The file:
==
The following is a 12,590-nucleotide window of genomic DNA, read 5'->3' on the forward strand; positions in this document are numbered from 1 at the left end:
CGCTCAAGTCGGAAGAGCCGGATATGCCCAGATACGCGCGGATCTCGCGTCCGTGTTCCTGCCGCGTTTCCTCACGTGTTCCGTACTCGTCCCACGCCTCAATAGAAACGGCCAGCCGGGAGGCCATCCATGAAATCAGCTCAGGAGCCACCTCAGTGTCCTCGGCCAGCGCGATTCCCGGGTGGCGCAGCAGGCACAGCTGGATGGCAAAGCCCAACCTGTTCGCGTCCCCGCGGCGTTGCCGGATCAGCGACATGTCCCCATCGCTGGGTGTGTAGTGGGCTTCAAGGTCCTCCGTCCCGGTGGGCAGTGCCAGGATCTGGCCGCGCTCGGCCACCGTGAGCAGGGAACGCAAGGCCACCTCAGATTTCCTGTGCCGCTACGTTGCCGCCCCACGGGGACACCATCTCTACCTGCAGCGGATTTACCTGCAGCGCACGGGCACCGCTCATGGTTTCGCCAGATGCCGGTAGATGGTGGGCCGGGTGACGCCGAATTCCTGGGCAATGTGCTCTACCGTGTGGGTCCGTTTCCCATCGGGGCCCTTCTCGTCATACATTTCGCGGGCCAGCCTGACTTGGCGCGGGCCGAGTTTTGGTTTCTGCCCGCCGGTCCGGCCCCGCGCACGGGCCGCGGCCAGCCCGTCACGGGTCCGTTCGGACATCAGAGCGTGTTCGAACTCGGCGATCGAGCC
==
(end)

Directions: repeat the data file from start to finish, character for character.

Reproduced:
The following is a 12,590-nucleotide window of genomic DNA, read 5'->3' on the forward strand; positions in this document are numbered from 1 at the left end:
CGCTCAAGTCGGAAGAGCCGGATATGCCCAGATACGCGCGGATCTCGCGTCCGTGTTCCTGCCGCGTTTCCTCACGTGTTCCGTACTCGTCCCACGCCTCAATAGAAACGGCCAGCCGGGAGGCCATCCATGAAATCAGCTCAGGAGCCACCTCAGTGTCCTCGGCCAGCGCGATTCCCGGGTGGCGCAGCAGGCACAGCTGGATGGCAAAGCCCAACCTGTTCGCGTCCCCGCGGCGTTGCCGGATCAGCGACATGTCCCCATCGCTGGGTGTGTAGTGGGCTTCAAGGTCCTCCGTCCCGGTGGGCAGTGCCAGGATCTGGCCGCGCTCGGCCACCGTGAGCAGGGAACGCAAGGCCACCTCAGATTTCCTGTGCCGCTACGTTGCCGCCCCACGGGGACACCATCTCTACCTGCAGCGGATTTACCTGCAGCGCACGGGCACCGCTCATGGTTTCGCCAGATGCCGGTAGATGGTGGGCCGGGTGACGCCGAATTCCTGGGCAATGTGCTCTACCGTGTGGGTCCGTTTCCCATCGGGGCCCTTCTCGTCATACATTTCGCGGGCCAGCCTGACTTGGCGCGGGCCGAGTTTTGGTTTCTGCCCGCCGGTCCGGCCCCGCGCACGGGCCGCGGCCAGCCCGTCACGGGTCCGTTCGGACATCAGAGCGTGTTCGAACTCGGCGATCGAGCC